Sierra Leone 

Trademark - Sierra Leone

Register your Trademark

Register your trademark with Inventa International and benefit from the following advantages:

Strategic Advice

Our specialists will review the information you provide and advise you on the best strategy to increase your chances of success in obtaining a trademark and protecting your brand.

We prepare the application

We will be in charge of all the procedings related to filing a trademark application based on the chosen strategy.

Trademark Maintenance for 10 years

Inventa International keeps a close eye on every event related to your trademark.

Client Area available

We provide you a secure web based client area to manage your Intellectual Property assets.

Trademark Registration

Process

Monitor the process from the preparation for the trademark application to its maintenance phase. Inventa International will accompany you every step of the way.

Sierra Leone

Trademark Details and Timeframes

Priority claim

Available

Multi Class Application

Unavailable

Well-known Trademarks

Unavailable

Body responsible for non-use cancellations

IP Office

Search with legal opinion time frame

14 days

Time until registration

4 years

Opposition Period

90 days

Use requirement period

4 years

Requirements

  •  Power of attorney, simply signed.
  •  Applicant data.
  •  Sample of the mark (not required for word marks).
  •  List of goods and/or services.
  •  Certified copy of corresponding U.K. registration if goods are of cotton and correpond to Classes 23, 24 or 25 or if registration is based on a U.K. registration.
  •  Power of attorney, simply signed.
  •  Duration: 10 years from the date of the application.
  •  Proof of renewal of basic U.K. registration (if applicable).
  •  Power of attorney, simply signed.
  •  Deed of Assignment.
  •  Power of attorney, simply signed.
  •  Certificate of change of name, with verified English translation.
  •  Power of attorney, simply signed.
  •  Proof of recordal of change of address of basic U.K. registration (if applicable).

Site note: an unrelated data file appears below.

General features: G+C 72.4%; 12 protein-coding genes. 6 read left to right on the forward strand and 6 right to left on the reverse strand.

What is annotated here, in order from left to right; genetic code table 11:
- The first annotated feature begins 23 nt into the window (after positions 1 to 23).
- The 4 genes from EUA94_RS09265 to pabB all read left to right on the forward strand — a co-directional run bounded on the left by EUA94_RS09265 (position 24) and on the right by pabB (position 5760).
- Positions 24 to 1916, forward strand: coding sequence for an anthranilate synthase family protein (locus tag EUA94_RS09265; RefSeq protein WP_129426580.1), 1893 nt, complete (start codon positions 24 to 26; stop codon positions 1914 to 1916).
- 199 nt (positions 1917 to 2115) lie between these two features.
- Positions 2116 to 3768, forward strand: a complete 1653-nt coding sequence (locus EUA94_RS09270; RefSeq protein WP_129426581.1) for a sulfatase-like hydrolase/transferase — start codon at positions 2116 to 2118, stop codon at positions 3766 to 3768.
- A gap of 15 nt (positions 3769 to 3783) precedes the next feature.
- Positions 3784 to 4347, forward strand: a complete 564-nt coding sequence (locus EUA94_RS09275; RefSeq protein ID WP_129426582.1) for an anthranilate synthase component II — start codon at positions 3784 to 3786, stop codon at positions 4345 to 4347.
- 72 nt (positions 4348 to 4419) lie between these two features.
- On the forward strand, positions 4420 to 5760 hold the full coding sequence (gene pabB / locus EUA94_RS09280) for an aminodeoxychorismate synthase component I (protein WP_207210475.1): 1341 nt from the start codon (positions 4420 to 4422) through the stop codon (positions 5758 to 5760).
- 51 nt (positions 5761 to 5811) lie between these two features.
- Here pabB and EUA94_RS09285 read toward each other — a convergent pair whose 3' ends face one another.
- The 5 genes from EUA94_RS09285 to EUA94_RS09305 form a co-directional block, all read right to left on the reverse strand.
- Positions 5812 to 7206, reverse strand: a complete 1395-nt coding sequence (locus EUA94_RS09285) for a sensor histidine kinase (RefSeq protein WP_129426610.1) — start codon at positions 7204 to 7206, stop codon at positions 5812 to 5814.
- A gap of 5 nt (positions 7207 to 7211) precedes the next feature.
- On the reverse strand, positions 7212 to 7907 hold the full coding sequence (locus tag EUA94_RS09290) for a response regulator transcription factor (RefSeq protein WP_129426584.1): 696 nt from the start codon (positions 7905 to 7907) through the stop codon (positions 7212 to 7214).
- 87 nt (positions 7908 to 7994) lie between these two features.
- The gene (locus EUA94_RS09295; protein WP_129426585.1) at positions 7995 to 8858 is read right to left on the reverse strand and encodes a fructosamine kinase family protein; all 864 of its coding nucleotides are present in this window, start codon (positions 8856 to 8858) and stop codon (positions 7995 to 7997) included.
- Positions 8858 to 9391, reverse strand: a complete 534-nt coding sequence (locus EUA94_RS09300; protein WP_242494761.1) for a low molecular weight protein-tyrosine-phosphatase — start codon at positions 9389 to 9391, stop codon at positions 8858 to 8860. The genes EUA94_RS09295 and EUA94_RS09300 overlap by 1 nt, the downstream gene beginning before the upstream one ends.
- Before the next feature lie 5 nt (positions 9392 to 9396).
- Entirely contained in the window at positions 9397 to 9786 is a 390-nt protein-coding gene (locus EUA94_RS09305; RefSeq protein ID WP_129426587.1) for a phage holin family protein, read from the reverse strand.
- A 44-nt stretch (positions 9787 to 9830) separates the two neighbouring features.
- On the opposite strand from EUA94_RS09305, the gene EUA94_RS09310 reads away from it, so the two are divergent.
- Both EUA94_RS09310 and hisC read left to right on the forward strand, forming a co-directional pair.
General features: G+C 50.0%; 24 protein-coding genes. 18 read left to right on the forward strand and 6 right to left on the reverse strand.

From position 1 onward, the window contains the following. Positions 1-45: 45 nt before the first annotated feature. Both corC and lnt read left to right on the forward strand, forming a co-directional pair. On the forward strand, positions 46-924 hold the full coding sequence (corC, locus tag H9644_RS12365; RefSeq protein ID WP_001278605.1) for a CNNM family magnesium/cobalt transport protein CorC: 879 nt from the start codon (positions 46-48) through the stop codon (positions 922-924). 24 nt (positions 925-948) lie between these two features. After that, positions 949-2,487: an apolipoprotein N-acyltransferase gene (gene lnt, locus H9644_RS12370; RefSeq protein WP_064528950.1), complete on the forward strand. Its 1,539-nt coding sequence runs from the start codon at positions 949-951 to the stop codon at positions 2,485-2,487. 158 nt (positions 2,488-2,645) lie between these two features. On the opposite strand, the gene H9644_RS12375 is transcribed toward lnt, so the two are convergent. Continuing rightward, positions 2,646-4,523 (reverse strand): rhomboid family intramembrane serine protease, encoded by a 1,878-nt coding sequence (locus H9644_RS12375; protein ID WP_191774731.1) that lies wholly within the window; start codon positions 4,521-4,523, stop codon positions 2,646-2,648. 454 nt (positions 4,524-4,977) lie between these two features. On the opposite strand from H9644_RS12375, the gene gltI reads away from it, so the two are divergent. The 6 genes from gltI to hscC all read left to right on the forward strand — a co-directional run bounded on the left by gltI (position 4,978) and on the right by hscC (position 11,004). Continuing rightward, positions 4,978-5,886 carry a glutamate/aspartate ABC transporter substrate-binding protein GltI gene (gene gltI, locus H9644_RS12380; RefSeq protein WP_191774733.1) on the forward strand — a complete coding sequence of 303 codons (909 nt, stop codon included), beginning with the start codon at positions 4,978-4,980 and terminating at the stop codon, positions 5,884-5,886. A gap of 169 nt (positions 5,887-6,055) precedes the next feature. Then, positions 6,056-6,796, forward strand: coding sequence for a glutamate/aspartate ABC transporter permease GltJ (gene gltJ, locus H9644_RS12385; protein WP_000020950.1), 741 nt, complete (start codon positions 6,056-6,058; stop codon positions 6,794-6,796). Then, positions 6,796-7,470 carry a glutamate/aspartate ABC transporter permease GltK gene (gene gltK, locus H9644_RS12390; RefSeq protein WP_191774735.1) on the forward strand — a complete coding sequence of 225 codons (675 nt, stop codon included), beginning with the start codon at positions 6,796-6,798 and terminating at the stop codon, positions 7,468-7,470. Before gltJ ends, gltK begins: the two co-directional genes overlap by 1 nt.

•  Power of attorney from the licensor and licensee, simply signed.

Latest news

OPINION

Confusion remains over the not-so-young Trademarks Act of Sierra Leone

Until mid-2020 there were no regulations drafted on the implementation of the Sierra Leone Trademarks Act 2014, nor was the date of its entry into force defined in the act that was published in the Sierra Leone Gazette (vol CXLV 53 (9 October 2014)). Although the Office of the Administrator and Registrar General (ie, the Sierra Leone Registry) informally announced in September 2018 that the new act is in effect and being enforced by the registry, no official notification has been issued thus far. Article 60(1) of the act repeals the earlier Trademarks Act (17 Cap 244 1960). Further, Article 60(2) determines that any regulation made under the repealed act and in force immediately before the commencement of the 2014 act will continue to be in force until amended or revoked. Therefore, it is uncertain as to whether formal legal processes have been followed to replace the 1960 act, amended by Act 29/1972, which was based on the UK Trademarks Act 1960. The previous act was drafted when the country was still a British colony (it became independent in 1961). Thus, the UK classification system (ie, pre-1938 system with 50 classes of goods and no recognition of services) applied. In addition, the former act did not protect collective or well-known marks or refer to the claim of priority rights under the Paris Convention. The main changes in terms of the 2014 Trademarks Act include: adoption of the Nice Classification of Goods and Services and the registration of service marks; acknowledgment of INTA agreements signed by Sierra Leone, which means recognition of international registrations since this jurisdiction is a member of the Madrid Union (the system came into force in Sierra Leone in 1999); the possibility to claim priority rights under the Paris Convention; protection of collective marks; recognition of well-known marks; renewal terms every 10 years from the application date; publication of the recordal of an assignment; full examination, publication and opposition procedures; cancellation of a trademark following five years of non-use; provisions with regard to: licensing; additional grounds for opposition; infringements (which will be extended to similar goods; damages may be awarded for infringement and intentional infringement will be a criminal offence); unfair competition; trade names; and false trade descriptions; establishment of an IP Agency, which includes a trademarks registry; and establishment of an IP tribunal, under an IP Agency Act, with powers to hear appeals and rule on invalidations, infringements and criminal offences. The changes update the legislation in line with common aspects of other countries’ trademark systems. Given the insecurity surrounding the application of this new legislation, regulation of – or at least the issuance of an official statement by the registry on – this act is urgent. This is mainly for essential issues such as the protection of service marks, collective and well-known marks, and trademark renewals.   This is a co-published article, which was originally published in the World Trademark Review (WTR).

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